3. Cleanse and cleanse again!
Beauty editors always bang on about double cleansing, but I get it now. If like me, you tend to wash off your makeup with cleanser (because #lazy) then the second round of cleansing is really the first proper cleanse. As our skin is exposed to harmful soil, toxins and chemicals every day (which contribute to roughly 40 per cent of deaths worldwide according to Cornell University), it’s not only gross but kind of scary. So, repeat after me – rinse, scrub, repeat. Don’t get too weighed down by having the right brand either; ultimately clean skin is healthy skin.
4. Fuel up on zinc
Confession: I’ve never been a fan of vitamins but zinc is a acne game changer. Both a naturopath and friend referred me to zinc and I haven’t looked back. Zinc’s role is to help skin cell renewal and studies have found ‘zinc sulphate’ in particular is effective in helping acne inflammation. So, whether as a supplement or sourced naturally in foods – such as beef, chicken, nuts, chickpeas, beans, yoghurt, and spinach – the main thing is to opt for a method that you will actually integrate into your life and consume daily.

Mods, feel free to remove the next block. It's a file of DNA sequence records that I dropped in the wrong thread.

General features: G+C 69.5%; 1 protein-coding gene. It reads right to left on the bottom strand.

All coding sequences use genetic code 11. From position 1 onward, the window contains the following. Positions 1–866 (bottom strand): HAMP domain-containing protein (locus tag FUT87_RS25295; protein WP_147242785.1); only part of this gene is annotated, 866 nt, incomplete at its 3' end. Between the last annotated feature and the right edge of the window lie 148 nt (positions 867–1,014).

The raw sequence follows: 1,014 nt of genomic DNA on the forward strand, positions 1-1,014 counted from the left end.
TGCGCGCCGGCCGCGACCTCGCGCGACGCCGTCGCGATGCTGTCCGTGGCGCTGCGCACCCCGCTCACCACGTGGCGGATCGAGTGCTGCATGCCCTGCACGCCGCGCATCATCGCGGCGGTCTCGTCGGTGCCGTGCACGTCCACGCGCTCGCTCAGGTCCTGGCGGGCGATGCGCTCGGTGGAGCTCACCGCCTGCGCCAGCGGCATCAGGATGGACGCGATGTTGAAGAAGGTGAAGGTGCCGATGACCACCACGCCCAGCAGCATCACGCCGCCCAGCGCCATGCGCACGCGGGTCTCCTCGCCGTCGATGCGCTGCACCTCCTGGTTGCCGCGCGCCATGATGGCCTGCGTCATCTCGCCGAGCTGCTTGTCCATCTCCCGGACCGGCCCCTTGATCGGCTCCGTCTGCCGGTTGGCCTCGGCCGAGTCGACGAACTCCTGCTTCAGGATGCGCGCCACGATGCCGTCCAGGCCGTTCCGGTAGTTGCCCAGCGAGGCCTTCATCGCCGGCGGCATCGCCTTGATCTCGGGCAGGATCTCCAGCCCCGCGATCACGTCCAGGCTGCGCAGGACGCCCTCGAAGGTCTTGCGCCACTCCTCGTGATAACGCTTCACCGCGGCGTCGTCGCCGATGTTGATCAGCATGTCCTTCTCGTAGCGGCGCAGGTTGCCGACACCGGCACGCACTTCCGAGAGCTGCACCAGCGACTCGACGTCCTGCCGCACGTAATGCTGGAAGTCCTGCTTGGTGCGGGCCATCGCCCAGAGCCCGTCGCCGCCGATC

5. Hydration is key
Before you leave the house, check your phone, hit the gym, or down a coffee, remeber to drink up. Our body is made up of approximately 60 per cent water, which means when we lack water, our skin suffers and becomes less supple. By making a conscious effort to drink water you’ll boost it from lacklustre and dry (in my case flaky as a result of drying out pimples) to glowing and dewy. And who doesn’t want dewy looking skin? Get in the habit of carrying a drink bottle everywhere, and ALWAYS refuel post-coffee or beach (my downfall) as both tend to set your hydration levels back big time.
6. Oil up
Contrary to how it sounds, oil on oily skin can work wonders, especially if it’s rosehip oil. I first fell in love with rosehip when I was looking for a solution to cure my dry skin, but it became a powerful scar healing solution post-pill. With high levels of essential fatty acids (omega 3, 6 and 9), rosehip oil works to repair the skin’s membranes and acts an antimicrobial, thereby repairing skin tissue and preventing bacteria from spreading. Massage one to two drops of a 100 per cent organic rosehip oil into face before bed, allowing it to seep into the skin before hitting the sack.
7. Wash your pillow cases regularly